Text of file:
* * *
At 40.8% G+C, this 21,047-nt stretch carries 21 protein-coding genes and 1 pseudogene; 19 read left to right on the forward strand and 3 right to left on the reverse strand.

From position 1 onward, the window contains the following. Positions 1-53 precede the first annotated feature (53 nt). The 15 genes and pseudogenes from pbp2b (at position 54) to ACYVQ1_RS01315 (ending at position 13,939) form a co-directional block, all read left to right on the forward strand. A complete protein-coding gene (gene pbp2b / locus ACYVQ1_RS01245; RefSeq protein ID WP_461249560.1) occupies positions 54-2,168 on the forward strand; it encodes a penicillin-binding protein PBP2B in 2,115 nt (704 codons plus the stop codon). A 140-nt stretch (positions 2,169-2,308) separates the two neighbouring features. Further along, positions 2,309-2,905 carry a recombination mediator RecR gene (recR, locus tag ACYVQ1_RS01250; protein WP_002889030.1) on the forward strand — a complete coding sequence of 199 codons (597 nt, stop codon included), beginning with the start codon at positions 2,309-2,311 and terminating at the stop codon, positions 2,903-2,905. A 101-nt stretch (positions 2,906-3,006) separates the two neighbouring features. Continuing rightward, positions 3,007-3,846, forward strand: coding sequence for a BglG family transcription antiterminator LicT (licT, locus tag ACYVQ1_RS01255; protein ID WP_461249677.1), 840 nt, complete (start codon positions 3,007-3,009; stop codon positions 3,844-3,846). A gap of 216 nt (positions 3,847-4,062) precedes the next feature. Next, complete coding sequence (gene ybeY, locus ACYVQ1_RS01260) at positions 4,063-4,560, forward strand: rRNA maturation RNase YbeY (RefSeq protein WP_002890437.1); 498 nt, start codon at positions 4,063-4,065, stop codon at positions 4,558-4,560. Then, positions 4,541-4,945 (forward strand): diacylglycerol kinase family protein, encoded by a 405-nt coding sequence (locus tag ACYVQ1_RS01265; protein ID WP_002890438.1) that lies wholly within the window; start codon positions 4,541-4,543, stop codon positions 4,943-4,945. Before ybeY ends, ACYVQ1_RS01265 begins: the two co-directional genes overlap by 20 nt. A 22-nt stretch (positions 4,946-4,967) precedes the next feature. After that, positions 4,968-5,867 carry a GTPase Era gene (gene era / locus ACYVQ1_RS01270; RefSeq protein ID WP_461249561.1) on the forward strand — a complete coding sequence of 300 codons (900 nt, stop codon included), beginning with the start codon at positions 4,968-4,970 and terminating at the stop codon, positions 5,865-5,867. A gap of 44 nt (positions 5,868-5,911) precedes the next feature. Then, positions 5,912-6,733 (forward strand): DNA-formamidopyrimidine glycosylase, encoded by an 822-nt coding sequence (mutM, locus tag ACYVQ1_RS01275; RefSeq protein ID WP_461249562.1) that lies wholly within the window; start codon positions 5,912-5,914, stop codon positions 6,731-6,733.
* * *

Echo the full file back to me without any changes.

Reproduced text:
At 40.8% G+C, this 21,047-nt stretch carries 21 protein-coding genes and 1 pseudogene; 19 read left to right on the forward strand and 3 right to left on the reverse strand.

From position 1 onward, the window contains the following. Positions 1-53 precede the first annotated feature (53 nt). The 15 genes and pseudogenes from pbp2b (at position 54) to ACYVQ1_RS01315 (ending at position 13,939) form a co-directional block, all read left to right on the forward strand. A complete protein-coding gene (gene pbp2b / locus ACYVQ1_RS01245; RefSeq protein ID WP_461249560.1) occupies positions 54-2,168 on the forward strand; it encodes a penicillin-binding protein PBP2B in 2,115 nt (704 codons plus the stop codon). A 140-nt stretch (positions 2,169-2,308) separates the two neighbouring features. Further along, positions 2,309-2,905 carry a recombination mediator RecR gene (recR, locus tag ACYVQ1_RS01250; protein WP_002889030.1) on the forward strand — a complete coding sequence of 199 codons (597 nt, stop codon included), beginning with the start codon at positions 2,309-2,311 and terminating at the stop codon, positions 2,903-2,905. A 101-nt stretch (positions 2,906-3,006) separates the two neighbouring features. Continuing rightward, positions 3,007-3,846, forward strand: coding sequence for a BglG family transcription antiterminator LicT (licT, locus tag ACYVQ1_RS01255; protein ID WP_461249677.1), 840 nt, complete (start codon positions 3,007-3,009; stop codon positions 3,844-3,846). A gap of 216 nt (positions 3,847-4,062) precedes the next feature. Next, complete coding sequence (gene ybeY, locus ACYVQ1_RS01260) at positions 4,063-4,560, forward strand: rRNA maturation RNase YbeY (RefSeq protein WP_002890437.1); 498 nt, start codon at positions 4,063-4,065, stop codon at positions 4,558-4,560. Then, positions 4,541-4,945 (forward strand): diacylglycerol kinase family protein, encoded by a 405-nt coding sequence (locus tag ACYVQ1_RS01265; protein ID WP_002890438.1) that lies wholly within the window; start codon positions 4,541-4,543, stop codon positions 4,943-4,945. Before ybeY ends, ACYVQ1_RS01265 begins: the two co-directional genes overlap by 20 nt. A 22-nt stretch (positions 4,946-4,967) precedes the next feature. After that, positions 4,968-5,867 carry a GTPase Era gene (gene era / locus ACYVQ1_RS01270; RefSeq protein ID WP_461249561.1) on the forward strand — a complete coding sequence of 300 codons (900 nt, stop codon included), beginning with the start codon at positions 4,968-4,970 and terminating at the stop codon, positions 5,865-5,867. A gap of 44 nt (positions 5,868-5,911) precedes the next feature. Then, positions 5,912-6,733 (forward strand): DNA-formamidopyrimidine glycosylase, encoded by an 822-nt coding sequence (mutM, locus tag ACYVQ1_RS01275; RefSeq protein ID WP_461249562.1) that lies wholly within the window; start codon positions 5,912-5,914, stop codon positions 6,731-6,733.